Long before humans began inhabiting North America, bears ranged across the entire continent. Though bears co-existed with native populations of humans inhabiting North America for some 15,000 years, the arrival of European settlers rapidly reshaped the distribution of black bears. Like other wildlife resources that the settlers found in abundance, they took bears freely with traps and guns. Unfortunately, black bears represented more than just food and furs to settlers. They posed real and perceived threats to families, livestock, and crops, so they shot bears at will.
Besides killing individual bears, the settlers’ plows and axes took a lasting and wider toll. Woodcutting, burning, and clearing changed the wild habitat that the bears needed to survive. Within a 150-year period, much of America’s forests had been cut down. As the wave of human expansion changed the wooded lands into farm fields and pastures, black bears lost much of their native habitat.
Black bear populations remained in some of the more mountainous, swampy, and rugged regions. The few black bears that inhabited these regions came under the pressures of unregulated market hunting for their hides, meat, and fat. Due to their low reproductive rate, bears recover more slowly from population losses than other North American mammals. By 1900, the black bear population shrank in many areas of the country almost to the point of extinction.
Eventually, much of North America began to realize the importance of wildlife management, including the future of the black bear. By the mid 1900s, hunting seasons became heavily controlled or closed altogether, and bear restoration programs began in some states. While all this was happening, the forests that had been cut and burned decades before began to recapture the landscape. Once the wild habitat started to return, black bears began reclaiming their historic range.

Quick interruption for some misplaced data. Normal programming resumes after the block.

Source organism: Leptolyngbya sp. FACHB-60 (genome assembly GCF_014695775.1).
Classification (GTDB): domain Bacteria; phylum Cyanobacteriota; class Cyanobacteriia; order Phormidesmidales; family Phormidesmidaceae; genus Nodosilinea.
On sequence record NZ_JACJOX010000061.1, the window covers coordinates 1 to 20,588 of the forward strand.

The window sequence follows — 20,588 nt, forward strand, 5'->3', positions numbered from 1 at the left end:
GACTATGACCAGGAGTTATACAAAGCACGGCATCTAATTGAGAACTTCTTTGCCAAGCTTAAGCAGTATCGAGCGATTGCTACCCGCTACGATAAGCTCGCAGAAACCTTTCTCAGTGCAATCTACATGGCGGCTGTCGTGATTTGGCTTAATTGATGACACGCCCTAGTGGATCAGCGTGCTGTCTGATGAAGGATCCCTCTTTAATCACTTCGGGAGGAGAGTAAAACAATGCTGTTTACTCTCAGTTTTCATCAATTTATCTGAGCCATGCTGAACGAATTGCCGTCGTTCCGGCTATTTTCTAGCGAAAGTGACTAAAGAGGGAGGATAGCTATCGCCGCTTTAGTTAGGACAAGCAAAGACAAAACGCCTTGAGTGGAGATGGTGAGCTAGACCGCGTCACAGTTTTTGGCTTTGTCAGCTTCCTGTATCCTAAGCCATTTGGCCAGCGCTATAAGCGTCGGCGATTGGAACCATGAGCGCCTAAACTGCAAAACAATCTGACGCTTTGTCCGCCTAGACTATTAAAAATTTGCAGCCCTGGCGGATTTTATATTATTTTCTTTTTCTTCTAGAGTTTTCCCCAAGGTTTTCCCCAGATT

Compared to some species, such as the grizzly bear, black bears proved adaptable to human development and under the protection of modern, professional wildlife management, their populations soon recovered in many areas. Beginning in the late 1980s through the start of the twenty-first century, black bear numbers increased at a rate of two percent a year continent-wide, with some states such as New Jersey and Maryland reporting five-fold increases. Though black bears have not yet reclaimed their original range across America, they have rebounded to populations of an estimated 800,000 bears spread across 37 states and all Canadian provinces… the highest population in the past 100 years.
Watch the video on this page plus click on the Learn More button below to “learn lots more” about managing black bears and how wildlife managers use regulated hunting as a key in controlling cultural carrying capacity. Have your teacher download the free lessons on Managing Black Bears below so the entire class can share in the science and discovery of managing these mysterious omnivores. The links below also provide more background on understanding black bears. And once you’ve learned about managing bears, expand your wildlife knowledge by exploring Managing White-Tailed Deer.
This wildlife education program is made possible with support of the follow educational partners. Teachers can link to their websites for additional information and educational opportunities, such as their American Wilderness Leadership School Youth Program.
At SCI Foundation’s American Wilderness Leadership School location in Jackson, Wyoming, educators and students learn about conservation, wildlife management, and outdoor recreation through outdoor, hands-on activities. Their Hands on Wildlife (HOW) program provides educators with conservation education instructional tools they can use in hands-on instruction.
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